Understanding underage drinking and driving issues

A conviction for driving under the influence is a serious matter for anyone in the state of Illinois. However, the spotlight is brightest on those who are under the age of 21. The good news in Illinois is that DUI arrests for underage drivers decreased between 1986 and 2016. Tougher laws for DUI and DUI prevention programs have contributed to the decline. The Zero Tolerance law in Illinois has also been effective.

After the conviction, getting back on the right path to responsible driving behavior is an important undertaking for young drivers. Underage motorists can have their driving privileges restored once they meet certain conditions. 

Independence Day can feature deadly car crashes

While people in Illinois may associate the Fourth of July with fun, family and celebrations, the holiday can also be strongly associated with danger, particularly in the form of motor vehicle accidents. On Independence Day, record numbers of drivers take to the roads, crowding streets and highways and making accidents more likely to occur. In addition to the large number of cars on the road, those crashes can become more severe as a result of abundant alcohol. The holiday is considered to be America's deadliest weekend every year.

The Insurance Institute for Highway Safety notes that Independence Day is the day each year with the highest number of fatalities caused by car crashes. Between 2007 and 2011, a full 40 percent of all highway fatalities were related to the Fourth of July weekend and involved drunk driving. Every year, the four-day weekend sees around 200 deaths due to traffic collisions.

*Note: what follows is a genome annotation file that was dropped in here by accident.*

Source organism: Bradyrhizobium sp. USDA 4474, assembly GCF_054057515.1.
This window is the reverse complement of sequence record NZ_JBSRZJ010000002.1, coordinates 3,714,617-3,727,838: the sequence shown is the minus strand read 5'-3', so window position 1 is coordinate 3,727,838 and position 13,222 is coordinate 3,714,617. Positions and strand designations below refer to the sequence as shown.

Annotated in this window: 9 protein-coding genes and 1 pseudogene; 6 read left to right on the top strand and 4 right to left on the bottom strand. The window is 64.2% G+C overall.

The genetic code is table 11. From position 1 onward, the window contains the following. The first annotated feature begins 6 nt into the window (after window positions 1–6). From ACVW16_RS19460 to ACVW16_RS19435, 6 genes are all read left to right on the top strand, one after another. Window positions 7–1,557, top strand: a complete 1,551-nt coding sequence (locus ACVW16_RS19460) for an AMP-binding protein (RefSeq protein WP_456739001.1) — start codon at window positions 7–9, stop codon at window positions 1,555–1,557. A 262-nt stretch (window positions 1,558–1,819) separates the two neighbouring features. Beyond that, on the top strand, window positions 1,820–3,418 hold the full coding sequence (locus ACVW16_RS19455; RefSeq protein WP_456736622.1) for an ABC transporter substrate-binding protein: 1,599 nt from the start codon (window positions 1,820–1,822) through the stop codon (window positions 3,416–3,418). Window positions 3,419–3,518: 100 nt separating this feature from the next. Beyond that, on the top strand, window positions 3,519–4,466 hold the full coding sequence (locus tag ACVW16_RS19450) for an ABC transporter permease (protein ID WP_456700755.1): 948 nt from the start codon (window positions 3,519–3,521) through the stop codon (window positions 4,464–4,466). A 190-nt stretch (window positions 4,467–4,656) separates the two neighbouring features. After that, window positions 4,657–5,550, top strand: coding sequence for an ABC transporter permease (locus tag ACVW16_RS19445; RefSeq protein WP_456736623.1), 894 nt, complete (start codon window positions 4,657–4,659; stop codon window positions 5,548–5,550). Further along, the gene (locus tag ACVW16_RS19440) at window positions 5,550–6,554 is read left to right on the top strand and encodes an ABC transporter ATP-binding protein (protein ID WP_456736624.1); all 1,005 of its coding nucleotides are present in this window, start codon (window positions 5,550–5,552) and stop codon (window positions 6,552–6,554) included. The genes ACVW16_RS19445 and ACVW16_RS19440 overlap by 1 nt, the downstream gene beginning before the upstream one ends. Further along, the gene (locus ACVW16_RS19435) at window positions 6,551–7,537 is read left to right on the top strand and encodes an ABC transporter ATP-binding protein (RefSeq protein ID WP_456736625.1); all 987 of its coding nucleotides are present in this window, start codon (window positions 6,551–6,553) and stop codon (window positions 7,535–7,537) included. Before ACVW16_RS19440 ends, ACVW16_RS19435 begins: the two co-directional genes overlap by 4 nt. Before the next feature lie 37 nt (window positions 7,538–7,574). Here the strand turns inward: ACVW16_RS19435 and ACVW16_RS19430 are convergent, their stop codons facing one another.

New technology may keep drivers away from their smartphones

Smartphones are increasing the number of distracted driving incidents on the roads of Illinois and throughout the rest of America. They have created such an epidemic that many companies are developing technology to stop the harm caused by phones. Whether drivers will use the new technology is another issue; however, a National Safety Council survey of 2,400 drivers in America found that over half would use message-blocking devices if they came pre-set in their cars.

One of the most recent developments is a device called Groove. This product plugs into any car and can link phones to their providers by way of a cloud platform. The providers can then block all communications once they know the user is driving. This means that all calls, messages and social media updates will be prevented. Drivers are also prevented from sending anything. Messages will appear once the car is turned off.

What happens when a juvenile gets a DUI?

There are zero-tolerance laws in Illinois concerning underage individuals who drink and drive. For a first offense, the arrested party may have a suspended driver's license for up to two years as well as the consequences the person's high school or college imposes. 

There are numerous factors that will affect the penalties a minor faces. For example, there would not be as severe consequences if the juvenile's blood alcohol concentration falls between 0.00 and 0.08 percent compared to if the BAC was higher than 0.08 percent. Drunk driving is a serious offense, and a solid defense is necessary.

Self-driving car accidents attract media attention

Illinois readers have probably seen news reports about a recent series of accidents involving autonomous and semi-autonomous vehicles. The most notorious incident involved an Uber self-driving car that struck and killed a pedestrian in Arizona. However, there have also been several crashes involving Tesla semi-autonomous vehicles that resulted in injuries.

Some people, including Tesla founder Elon Musk, have been disturbed by the media coverage of these accidents. They feel that reporters should focus on traffic fatalities caused by traditional vehicles, not on the growing pains of a new technology designed to eliminate car crashes. To prove his point, Musk claimed on Twitter that the death rate for regular vehicles is 1 in every 86 million miles, but Teslas have a death rate of just 1 in 320 million.